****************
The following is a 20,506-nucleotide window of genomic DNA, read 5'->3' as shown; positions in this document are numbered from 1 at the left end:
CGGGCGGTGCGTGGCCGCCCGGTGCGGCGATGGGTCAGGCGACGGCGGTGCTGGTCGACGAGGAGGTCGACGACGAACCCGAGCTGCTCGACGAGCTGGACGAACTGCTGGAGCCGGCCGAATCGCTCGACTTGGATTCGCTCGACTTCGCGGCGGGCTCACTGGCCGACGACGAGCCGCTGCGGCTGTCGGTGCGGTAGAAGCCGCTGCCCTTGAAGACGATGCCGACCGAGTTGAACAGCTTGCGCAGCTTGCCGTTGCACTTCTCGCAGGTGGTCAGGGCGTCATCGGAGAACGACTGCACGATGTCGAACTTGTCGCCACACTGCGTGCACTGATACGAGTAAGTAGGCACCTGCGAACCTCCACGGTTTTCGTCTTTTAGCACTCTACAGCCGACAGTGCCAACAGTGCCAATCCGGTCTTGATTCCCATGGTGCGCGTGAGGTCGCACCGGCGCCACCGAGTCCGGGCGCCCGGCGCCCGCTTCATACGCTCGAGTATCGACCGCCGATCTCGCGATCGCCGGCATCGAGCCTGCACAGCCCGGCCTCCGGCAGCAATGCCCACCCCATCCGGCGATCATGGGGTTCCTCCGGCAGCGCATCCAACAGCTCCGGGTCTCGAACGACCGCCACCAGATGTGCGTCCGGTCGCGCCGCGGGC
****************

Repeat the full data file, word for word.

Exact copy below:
The following is a 20,506-nucleotide window of genomic DNA, read 5'->3' as shown; positions in this document are numbered from 1 at the left end:
CGGGCGGTGCGTGGCCGCCCGGTGCGGCGATGGGTCAGGCGACGGCGGTGCTGGTCGACGAGGAGGTCGACGACGAACCCGAGCTGCTCGACGAGCTGGACGAACTGCTGGAGCCGGCCGAATCGCTCGACTTGGATTCGCTCGACTTCGCGGCGGGCTCACTGGCCGACGACGAGCCGCTGCGGCTGTCGGTGCGGTAGAAGCCGCTGCCCTTGAAGACGATGCCGACCGAGTTGAACAGCTTGCGCAGCTTGCCGTTGCACTTCTCGCAGGTGGTCAGGGCGTCATCGGAGAACGACTGCACGATGTCGAACTTGTCGCCACACTGCGTGCACTGATACGAGTAAGTAGGCACCTGCGAACCTCCACGGTTTTCGTCTTTTAGCACTCTACAGCCGACAGTGCCAACAGTGCCAATCCGGTCTTGATTCCCATGGTGCGCGTGAGGTCGCACCGGCGCCACCGAGTCCGGGCGCCCGGCGCCCGCTTCATACGCTCGAGTATCGACCGCCGATCTCGCGATCGCCGGCATCGAGCCTGCACAGCCCGGCCTCCGGCAGCAATGCCCACCCCATCCGGCGATCATGGGGTTCCTCCGGCAGCGCATCCAACAGCTCCGGGTCTCGAACGACCGCCACCAGATGTGCGTCCGGTCGCGCCGCGGGC